Distributed leadership in health care teams: Constellation role distribution and leadership practices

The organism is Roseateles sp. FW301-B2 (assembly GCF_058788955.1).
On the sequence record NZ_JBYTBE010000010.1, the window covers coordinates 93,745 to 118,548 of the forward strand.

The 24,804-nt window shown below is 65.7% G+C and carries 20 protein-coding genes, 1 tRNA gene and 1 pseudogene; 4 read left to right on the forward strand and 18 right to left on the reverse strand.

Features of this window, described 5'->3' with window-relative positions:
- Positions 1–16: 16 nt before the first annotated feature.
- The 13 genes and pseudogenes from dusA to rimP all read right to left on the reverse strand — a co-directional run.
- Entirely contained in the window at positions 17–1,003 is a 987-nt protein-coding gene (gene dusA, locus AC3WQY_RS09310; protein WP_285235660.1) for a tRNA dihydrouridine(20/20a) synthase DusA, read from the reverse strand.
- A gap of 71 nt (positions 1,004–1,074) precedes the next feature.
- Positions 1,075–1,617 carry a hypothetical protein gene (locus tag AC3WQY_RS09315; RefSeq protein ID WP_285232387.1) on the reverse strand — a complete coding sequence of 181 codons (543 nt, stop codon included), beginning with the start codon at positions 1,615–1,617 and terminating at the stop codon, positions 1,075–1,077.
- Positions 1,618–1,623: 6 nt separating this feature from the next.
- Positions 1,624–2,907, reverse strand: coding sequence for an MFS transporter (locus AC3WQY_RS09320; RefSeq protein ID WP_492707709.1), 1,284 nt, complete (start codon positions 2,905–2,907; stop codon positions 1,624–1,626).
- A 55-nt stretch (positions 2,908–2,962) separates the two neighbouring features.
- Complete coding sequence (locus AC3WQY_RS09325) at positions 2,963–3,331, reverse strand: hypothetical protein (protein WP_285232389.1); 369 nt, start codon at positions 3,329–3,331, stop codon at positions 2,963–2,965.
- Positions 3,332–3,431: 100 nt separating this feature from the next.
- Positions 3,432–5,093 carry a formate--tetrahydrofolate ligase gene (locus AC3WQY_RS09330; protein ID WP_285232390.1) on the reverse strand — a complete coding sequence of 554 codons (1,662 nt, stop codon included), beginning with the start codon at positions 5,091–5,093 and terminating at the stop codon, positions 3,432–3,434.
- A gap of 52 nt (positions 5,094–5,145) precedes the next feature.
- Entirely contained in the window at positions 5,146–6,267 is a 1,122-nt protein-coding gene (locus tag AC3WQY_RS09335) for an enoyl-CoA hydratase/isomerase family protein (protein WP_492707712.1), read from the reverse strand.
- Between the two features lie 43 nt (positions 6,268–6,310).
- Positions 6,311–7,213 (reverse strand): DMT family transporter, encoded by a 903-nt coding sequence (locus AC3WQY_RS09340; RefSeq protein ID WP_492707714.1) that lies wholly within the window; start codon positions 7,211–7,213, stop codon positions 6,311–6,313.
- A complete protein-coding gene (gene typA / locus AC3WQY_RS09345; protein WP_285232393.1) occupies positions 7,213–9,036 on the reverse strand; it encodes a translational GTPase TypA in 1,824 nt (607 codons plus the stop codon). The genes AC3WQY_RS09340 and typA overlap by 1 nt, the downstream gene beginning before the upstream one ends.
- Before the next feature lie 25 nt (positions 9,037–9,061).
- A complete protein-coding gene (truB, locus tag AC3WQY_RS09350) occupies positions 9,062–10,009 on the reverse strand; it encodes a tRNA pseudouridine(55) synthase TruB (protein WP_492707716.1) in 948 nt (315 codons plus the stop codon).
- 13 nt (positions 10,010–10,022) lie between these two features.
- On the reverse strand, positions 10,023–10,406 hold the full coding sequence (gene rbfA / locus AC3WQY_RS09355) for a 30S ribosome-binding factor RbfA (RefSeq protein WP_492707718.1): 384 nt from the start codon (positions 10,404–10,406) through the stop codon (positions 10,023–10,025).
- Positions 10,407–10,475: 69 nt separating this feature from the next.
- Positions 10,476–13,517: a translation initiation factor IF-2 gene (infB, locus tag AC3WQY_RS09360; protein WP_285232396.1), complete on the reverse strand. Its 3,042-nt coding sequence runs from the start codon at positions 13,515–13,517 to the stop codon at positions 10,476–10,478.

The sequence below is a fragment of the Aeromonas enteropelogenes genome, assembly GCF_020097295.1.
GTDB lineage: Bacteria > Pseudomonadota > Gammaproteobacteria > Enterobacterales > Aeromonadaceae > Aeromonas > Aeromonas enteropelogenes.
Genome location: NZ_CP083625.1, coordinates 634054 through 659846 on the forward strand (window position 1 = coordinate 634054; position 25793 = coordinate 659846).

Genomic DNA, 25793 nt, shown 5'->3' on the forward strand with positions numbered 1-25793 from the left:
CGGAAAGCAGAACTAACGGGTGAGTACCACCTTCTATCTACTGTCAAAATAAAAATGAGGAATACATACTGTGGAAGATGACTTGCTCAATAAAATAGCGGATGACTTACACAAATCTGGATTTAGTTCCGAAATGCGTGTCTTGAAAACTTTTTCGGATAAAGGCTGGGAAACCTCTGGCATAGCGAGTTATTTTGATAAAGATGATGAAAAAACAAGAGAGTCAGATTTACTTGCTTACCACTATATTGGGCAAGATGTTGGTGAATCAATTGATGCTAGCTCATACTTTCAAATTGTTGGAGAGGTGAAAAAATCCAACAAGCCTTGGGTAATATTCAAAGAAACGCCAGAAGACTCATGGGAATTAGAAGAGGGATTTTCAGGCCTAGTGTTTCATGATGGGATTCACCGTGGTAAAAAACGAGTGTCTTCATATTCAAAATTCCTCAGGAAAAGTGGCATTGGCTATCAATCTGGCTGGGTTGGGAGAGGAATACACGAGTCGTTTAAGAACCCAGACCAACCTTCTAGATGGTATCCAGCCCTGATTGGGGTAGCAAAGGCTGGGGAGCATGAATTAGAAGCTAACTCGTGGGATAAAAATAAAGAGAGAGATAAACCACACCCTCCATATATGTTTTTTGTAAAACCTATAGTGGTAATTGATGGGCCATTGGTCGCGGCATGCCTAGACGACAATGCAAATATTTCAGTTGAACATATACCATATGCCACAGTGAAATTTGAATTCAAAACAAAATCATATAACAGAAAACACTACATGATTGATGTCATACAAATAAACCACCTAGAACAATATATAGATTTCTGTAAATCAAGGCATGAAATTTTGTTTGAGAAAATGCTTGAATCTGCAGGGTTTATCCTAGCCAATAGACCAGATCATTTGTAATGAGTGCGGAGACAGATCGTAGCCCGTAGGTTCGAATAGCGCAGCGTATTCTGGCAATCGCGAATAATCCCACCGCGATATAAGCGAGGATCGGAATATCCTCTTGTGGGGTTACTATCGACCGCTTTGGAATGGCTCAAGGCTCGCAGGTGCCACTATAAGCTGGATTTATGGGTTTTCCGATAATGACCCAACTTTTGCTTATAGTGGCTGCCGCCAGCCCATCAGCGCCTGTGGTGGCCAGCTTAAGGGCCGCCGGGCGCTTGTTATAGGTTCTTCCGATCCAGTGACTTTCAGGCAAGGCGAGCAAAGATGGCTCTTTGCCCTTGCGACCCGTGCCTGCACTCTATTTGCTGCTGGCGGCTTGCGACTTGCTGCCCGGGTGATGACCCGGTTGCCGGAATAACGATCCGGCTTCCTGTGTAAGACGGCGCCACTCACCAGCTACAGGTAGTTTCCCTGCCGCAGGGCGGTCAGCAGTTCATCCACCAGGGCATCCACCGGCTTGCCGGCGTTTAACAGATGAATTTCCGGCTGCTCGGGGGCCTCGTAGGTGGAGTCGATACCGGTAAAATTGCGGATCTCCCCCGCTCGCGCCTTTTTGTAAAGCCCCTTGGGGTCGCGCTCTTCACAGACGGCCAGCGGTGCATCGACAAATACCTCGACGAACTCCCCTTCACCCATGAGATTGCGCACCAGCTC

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Background and Purpose:Recent literature has been critical of research that adopts a narrow focus on single leaders and on leadership attributes and has called for attention to leadership that is distributed among individuals and to practices in which leaders engage. We conducted a study of health care teams where we attended to role distribution among leadership constellation members and to loose or tight coupling practices between leaders and the remainder of the team. This focus provides insights into how leadership can be practiced and structured to enhance team functioning.Methodology:A qualitative, multicase study of four teams was conducted. Data collection involved 44 interviews with almost all the members of the teams and 18 team meeting observations. Thematic analysis was conducted by the two authors.Findings:Leadership constellations can give rise to leadership role overlaps and gaps that may create ambiguity within teams, ambiguity is diminished if the leaders can agree on which leader assumes ultimate authority in an area, the presence of more leaders does not necessarily entail more comprehensive fulfillment of team needs, and teams’ needs for tight or loose leadership practices are influenced by contextual factors that we elaborate.Practice Implications:(a) It is important to recognize areas of overlap and gaps in leadership roles and to provide clarity about role boundaries to avoid ambiguity. Role mapping exercises and open discussions should be considered. (b) Attempting to spread formal leadership responsibilities informally among individuals is not always a workable strategy for addressing team needs. (c) Organizations need to examine critically the allocation of resources to leadership activities.

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